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Article
July 14, 1906

REPORT OF A CASE OF BRAIN TUMOR.

Author Affiliations

Pathologist Central Indiana Hospital for the Insane.; Assistant Physician Central Indiana Hospital for the Insane. INDIANAPOLIS.

JAMA. 1906;XLVII(2):101-103. doi:10.1001/jama.1906.25210020021002e
Abstract

The following case is considered of sufficient interest to report: 1. Because of the extreme rarity of this form of growth. 2. Because of the extreme size to which it grew. 3. Because it offers a typical illustration of nearly all, if not all of the effects of a slowly developing intracranial growth. 4. Because of the clinical manifestations shown.

CLINICAL REPORT BY DR. MACDONALD. 

Patient.  —H. B., aged 36, was admitted to the Central Indiana Hospital for the Insane, October, 1898, was discharged September, 1902, as improved. Re-admitted Dec. 30, 1904.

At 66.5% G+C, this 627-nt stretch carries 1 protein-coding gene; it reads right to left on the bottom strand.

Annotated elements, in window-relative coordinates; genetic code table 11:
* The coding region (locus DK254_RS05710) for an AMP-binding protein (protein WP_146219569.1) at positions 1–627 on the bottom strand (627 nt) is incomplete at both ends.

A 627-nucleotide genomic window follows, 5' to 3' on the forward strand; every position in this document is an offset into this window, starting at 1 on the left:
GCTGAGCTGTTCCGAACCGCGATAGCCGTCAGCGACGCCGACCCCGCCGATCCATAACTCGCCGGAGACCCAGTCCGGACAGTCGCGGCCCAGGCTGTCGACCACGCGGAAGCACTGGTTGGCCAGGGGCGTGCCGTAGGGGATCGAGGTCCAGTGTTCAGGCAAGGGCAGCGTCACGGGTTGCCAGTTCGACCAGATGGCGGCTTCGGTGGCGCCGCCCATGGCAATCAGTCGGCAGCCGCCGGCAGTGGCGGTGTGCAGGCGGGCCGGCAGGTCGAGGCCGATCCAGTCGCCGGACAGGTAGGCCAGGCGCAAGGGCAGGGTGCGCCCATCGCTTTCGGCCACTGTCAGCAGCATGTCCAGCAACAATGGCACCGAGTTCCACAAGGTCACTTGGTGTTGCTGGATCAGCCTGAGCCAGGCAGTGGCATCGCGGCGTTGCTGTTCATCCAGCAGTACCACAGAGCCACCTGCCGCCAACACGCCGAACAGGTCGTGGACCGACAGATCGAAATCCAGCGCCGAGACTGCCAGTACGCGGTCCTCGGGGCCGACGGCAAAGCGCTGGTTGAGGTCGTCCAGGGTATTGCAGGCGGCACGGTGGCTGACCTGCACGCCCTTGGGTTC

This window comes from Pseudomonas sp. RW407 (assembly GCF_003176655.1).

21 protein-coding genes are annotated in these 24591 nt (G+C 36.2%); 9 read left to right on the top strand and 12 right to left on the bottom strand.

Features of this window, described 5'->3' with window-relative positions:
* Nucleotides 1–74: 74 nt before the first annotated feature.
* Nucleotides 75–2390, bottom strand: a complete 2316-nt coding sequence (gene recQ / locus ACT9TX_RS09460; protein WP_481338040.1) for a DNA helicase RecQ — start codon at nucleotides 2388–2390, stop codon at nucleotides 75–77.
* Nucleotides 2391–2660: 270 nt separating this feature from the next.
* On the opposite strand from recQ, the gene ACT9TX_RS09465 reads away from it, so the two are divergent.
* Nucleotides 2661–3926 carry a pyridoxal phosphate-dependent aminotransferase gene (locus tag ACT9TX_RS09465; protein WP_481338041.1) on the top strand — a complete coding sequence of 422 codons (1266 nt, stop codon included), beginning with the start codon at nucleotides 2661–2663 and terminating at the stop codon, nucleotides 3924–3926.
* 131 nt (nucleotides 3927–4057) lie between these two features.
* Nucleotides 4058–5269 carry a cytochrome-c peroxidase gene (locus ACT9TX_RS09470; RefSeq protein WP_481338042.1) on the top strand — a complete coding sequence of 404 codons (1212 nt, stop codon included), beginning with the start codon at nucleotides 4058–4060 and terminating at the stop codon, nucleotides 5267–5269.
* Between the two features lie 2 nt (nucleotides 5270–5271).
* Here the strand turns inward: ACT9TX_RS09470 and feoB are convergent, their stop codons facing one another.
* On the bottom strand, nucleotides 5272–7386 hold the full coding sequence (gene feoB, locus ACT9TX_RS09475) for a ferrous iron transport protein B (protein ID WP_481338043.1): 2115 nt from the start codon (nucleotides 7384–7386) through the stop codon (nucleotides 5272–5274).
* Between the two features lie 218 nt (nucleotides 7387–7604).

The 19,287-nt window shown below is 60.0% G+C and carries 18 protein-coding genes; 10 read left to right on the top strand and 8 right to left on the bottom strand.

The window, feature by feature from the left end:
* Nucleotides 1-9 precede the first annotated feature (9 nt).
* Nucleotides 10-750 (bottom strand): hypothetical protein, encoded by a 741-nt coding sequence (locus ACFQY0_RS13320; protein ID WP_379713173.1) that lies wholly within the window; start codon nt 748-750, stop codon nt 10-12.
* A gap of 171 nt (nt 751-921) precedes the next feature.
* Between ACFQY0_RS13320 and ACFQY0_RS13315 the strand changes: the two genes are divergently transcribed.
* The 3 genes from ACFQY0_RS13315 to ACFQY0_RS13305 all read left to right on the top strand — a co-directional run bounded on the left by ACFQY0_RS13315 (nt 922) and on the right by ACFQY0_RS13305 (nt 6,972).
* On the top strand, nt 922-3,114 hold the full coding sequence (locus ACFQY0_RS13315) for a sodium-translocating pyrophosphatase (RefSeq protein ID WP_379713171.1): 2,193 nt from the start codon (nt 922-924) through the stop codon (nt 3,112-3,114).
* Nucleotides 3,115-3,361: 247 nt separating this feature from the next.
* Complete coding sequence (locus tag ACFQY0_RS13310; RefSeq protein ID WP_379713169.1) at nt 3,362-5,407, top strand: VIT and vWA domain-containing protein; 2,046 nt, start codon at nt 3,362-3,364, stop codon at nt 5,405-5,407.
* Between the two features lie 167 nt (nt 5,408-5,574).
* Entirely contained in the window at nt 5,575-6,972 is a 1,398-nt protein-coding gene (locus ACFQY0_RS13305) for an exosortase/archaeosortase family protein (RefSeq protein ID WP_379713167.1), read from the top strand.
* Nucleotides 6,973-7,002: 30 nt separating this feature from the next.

Family History.  —Parents living and in fair health. One maternal uncle epileptic, one cousin insane.

Personal History.  —There was no report of severe illness or injury in childhood. At the age of 16 he developed major epilepsy, which was attributed to a sun stroke. Ten years later his left eyeball became abnormally prominent, but observation is faulty as

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